“I don’t believe we should be engaged in the Libyan civil war,” the Indiana Republican said on NBC’s “Meet the Press.” “I believe the Libyans are going to have to work that out. The fact is that we don’t have particular ties with anybody in the Libyan picture, and we will have to at least adjust to whatever that outcome may be. As far as we’re concerned, Secretary [of Defense Robert] Gates has said it’s not of vital interest to the United States, American interests are not at stake, and we ... already have done much more than our part with regard to the no-fly zone, with regard to European friends.”
He also warned about the drain on the United States’ resources, considering “the huge economic problems we have.”
“Estimates are that about $1 billion has already been spent on an undeclared war in Libya; some would say only hundreds of millions and that that will diminish in the days ahead,” Lugar said. “But who knows how long this goes on? And furthermore, who has really budgeted for Libya at all?”
Gates made the Sunday news show rounds with Secretary of State Hillary Rodham Clinton, appearing on CBS’ “Face the Nation,” ABC’s “This Week” and “Meet the Press.” (Chris Wallace, host of “Fox News Sunday,” noted on his program that the administration declined to send Gates and Clinton to his show, despite requests.)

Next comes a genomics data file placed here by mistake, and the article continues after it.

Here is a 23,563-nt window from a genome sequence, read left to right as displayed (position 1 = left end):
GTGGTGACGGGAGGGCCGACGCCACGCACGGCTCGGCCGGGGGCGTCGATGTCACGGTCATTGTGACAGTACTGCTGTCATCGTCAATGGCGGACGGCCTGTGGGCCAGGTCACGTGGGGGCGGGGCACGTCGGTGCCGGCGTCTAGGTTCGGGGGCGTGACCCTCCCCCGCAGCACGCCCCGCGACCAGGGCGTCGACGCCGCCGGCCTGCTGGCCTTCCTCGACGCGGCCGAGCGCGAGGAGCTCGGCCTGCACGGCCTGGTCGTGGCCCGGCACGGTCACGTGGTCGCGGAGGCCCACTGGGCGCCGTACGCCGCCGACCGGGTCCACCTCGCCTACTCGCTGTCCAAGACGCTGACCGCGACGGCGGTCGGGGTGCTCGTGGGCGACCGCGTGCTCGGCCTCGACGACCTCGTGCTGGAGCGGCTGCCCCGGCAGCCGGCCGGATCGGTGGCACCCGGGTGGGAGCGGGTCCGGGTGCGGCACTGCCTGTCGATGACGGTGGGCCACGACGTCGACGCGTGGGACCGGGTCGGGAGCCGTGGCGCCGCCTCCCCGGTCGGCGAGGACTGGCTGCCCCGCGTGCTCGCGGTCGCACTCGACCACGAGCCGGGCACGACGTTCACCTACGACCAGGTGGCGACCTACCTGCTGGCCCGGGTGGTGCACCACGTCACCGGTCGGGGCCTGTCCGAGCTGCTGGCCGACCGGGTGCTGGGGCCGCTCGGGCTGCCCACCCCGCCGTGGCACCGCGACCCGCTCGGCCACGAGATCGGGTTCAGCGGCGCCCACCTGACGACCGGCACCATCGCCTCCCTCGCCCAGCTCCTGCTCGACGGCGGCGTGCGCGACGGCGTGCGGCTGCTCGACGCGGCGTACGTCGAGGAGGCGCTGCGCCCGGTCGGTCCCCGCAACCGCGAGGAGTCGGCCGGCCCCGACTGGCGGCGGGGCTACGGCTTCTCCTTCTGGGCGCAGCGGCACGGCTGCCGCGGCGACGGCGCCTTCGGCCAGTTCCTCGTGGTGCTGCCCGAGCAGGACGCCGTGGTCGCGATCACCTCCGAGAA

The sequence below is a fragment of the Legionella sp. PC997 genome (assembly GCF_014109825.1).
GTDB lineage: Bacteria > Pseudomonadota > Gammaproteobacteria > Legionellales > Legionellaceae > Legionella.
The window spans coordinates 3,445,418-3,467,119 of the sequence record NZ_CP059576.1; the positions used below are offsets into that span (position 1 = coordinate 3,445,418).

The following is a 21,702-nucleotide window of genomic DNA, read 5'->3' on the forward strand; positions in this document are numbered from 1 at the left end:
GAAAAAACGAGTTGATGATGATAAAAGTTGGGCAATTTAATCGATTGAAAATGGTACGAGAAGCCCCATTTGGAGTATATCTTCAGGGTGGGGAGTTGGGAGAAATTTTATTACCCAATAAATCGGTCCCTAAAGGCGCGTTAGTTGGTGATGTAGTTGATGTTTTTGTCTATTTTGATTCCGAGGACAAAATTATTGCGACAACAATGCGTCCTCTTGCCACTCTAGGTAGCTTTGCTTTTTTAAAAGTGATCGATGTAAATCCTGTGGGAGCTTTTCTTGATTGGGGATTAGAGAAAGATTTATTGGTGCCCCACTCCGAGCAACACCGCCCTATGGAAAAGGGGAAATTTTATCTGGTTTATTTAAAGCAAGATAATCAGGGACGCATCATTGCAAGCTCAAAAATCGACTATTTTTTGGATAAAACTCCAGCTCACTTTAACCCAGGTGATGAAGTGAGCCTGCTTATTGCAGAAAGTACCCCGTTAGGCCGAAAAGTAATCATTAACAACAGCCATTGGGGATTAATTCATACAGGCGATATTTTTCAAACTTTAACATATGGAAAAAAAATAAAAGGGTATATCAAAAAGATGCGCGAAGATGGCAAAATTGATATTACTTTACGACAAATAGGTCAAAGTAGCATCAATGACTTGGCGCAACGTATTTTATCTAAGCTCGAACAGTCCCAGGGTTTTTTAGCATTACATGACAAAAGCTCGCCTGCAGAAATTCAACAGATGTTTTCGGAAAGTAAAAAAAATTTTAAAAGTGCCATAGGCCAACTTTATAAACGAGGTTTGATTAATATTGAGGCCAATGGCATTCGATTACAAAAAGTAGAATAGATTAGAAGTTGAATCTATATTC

Clinton was asked on “This Week” to reconcile the Libya mission with past statements that she and President Barack Obama made as Senators about the need for Congressional approval of military attacks in situations that do not involve stopping actual or imminent threats to the United States.
Speaking about the hypothetical use of force against Iran in 2007, then-Sen. Clinton said, “If the administration believed that any, any use of force against Iran is necessary, the president must come to Congress to seek that authority.”
On Sunday, the secretary of State said the Obama White House welcomes Congressional support.
“But I don’t think that this kind of internationally authorized intervention, where we are one of a number of countries participating to enforce a humanitarian mission, is the kind of unilateral action that either I or President Obama were speaking of several years ago,” Clinton said. “I think that this had a limited time frame, a very clearly defined mission, which we are in the process of fulfilling.”
She referenced a “constant flow of information both to Members and staff” during her appearance on “Meet the Press.”
Senate Armed Services Chairman Carl Levin expressed support for the U.S. role in Libya during an interview on CNN’s “State of the Union.” The Michigan Democrat’s committee plans to hold hearings Tuesday with the NATO commander about Libya.